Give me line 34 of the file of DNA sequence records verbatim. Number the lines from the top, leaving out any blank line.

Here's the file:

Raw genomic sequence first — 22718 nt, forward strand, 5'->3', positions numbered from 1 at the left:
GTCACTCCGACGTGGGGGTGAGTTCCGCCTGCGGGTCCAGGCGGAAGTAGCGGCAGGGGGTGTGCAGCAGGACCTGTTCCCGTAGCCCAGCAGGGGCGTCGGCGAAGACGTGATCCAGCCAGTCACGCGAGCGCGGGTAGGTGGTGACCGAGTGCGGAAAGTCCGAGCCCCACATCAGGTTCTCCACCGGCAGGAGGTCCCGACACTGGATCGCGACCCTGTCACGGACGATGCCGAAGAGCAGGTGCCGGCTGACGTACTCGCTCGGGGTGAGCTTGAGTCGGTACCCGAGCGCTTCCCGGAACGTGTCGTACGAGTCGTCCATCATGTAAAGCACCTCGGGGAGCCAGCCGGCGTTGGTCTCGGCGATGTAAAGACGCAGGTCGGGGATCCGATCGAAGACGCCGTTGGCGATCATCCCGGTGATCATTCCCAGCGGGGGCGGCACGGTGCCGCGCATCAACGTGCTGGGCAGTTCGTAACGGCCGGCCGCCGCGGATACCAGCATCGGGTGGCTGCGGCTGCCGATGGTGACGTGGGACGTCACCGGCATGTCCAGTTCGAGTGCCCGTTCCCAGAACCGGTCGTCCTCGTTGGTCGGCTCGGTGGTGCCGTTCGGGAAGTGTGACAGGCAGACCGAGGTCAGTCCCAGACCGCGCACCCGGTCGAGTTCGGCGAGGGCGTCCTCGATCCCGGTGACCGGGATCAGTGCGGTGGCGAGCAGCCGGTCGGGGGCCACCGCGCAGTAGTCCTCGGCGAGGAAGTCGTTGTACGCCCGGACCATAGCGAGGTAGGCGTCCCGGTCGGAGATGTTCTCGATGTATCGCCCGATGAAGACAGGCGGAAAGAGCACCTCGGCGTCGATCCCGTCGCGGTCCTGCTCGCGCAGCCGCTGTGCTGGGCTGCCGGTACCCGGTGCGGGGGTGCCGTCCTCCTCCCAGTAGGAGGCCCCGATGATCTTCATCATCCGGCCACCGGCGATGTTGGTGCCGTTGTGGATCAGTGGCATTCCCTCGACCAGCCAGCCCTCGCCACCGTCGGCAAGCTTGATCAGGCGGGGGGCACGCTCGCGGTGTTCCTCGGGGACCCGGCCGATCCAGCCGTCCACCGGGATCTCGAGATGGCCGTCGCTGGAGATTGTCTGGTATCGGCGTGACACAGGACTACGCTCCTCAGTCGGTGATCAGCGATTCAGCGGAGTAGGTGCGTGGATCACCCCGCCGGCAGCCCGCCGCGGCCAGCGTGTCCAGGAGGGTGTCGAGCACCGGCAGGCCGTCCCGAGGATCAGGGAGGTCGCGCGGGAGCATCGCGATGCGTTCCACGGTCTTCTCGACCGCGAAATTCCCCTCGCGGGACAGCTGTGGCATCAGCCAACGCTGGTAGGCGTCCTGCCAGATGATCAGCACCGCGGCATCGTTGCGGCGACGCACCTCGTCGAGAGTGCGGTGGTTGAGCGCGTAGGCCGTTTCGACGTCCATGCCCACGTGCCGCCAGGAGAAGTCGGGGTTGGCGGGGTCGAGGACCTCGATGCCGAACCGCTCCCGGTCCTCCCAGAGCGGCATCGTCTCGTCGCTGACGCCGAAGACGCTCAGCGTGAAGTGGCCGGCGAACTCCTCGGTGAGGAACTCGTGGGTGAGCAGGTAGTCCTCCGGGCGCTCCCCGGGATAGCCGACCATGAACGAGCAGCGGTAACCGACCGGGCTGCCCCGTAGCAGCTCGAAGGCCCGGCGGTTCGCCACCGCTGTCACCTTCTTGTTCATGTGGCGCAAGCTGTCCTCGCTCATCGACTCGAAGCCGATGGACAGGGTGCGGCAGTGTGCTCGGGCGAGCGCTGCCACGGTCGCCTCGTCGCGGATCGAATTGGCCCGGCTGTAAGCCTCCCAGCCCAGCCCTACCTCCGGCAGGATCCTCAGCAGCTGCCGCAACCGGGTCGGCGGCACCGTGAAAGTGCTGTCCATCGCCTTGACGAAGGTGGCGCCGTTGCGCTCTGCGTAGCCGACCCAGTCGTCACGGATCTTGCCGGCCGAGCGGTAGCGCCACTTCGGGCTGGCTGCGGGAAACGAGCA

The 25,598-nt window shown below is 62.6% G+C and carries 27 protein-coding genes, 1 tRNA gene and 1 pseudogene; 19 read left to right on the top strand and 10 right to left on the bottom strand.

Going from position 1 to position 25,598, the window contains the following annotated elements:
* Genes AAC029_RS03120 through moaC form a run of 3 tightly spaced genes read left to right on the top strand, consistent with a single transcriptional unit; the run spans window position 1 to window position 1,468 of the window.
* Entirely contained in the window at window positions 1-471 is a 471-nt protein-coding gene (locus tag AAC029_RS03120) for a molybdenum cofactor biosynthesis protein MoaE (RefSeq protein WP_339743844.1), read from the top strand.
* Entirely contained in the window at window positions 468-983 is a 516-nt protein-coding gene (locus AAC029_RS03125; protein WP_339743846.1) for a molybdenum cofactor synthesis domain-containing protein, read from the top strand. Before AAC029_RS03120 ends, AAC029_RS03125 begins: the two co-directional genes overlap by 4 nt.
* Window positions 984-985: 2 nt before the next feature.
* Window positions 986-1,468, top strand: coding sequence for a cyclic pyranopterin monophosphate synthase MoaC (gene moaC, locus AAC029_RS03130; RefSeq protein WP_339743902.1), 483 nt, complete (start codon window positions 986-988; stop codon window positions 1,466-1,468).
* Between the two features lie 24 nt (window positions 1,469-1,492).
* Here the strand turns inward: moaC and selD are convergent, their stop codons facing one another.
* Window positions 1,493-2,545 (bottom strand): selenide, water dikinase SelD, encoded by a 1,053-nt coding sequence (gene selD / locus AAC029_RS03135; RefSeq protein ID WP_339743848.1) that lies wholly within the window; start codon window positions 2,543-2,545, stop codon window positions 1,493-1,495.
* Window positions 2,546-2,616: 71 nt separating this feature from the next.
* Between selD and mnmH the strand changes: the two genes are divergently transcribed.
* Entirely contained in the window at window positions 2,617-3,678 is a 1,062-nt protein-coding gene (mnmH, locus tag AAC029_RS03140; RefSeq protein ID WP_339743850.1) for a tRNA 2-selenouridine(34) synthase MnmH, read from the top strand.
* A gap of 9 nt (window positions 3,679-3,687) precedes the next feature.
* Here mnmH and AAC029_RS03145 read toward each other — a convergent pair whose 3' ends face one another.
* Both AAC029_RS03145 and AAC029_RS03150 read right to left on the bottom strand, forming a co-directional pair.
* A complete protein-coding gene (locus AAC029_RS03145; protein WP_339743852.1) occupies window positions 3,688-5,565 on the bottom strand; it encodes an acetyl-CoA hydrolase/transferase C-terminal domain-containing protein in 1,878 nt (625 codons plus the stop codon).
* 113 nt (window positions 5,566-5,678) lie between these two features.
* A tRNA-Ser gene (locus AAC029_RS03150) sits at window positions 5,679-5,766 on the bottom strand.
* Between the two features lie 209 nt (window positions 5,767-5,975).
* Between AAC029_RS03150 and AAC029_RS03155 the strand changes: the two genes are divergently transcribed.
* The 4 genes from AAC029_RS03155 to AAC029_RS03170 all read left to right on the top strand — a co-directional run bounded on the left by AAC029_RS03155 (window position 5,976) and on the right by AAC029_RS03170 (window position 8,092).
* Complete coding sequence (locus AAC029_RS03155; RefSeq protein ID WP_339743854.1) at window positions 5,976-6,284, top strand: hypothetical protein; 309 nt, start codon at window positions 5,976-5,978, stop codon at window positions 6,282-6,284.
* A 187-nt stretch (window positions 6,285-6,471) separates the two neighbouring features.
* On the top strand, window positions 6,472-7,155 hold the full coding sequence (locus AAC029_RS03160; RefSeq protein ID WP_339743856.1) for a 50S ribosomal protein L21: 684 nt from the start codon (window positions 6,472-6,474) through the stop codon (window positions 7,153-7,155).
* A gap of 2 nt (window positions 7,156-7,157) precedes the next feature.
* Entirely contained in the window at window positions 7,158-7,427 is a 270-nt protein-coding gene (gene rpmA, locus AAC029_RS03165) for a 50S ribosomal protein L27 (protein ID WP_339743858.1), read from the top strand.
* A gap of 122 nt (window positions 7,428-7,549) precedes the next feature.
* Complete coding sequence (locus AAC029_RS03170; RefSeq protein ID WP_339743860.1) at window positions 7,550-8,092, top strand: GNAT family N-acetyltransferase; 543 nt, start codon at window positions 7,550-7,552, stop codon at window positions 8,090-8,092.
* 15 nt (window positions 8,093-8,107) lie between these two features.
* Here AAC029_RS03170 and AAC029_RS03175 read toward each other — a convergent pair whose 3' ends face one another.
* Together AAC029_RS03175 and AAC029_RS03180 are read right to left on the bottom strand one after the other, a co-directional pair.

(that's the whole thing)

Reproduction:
* Together AAC029_RS03175 and AAC029_RS03180 are read right to left on the bottom strand one after the other, a co-directional pair.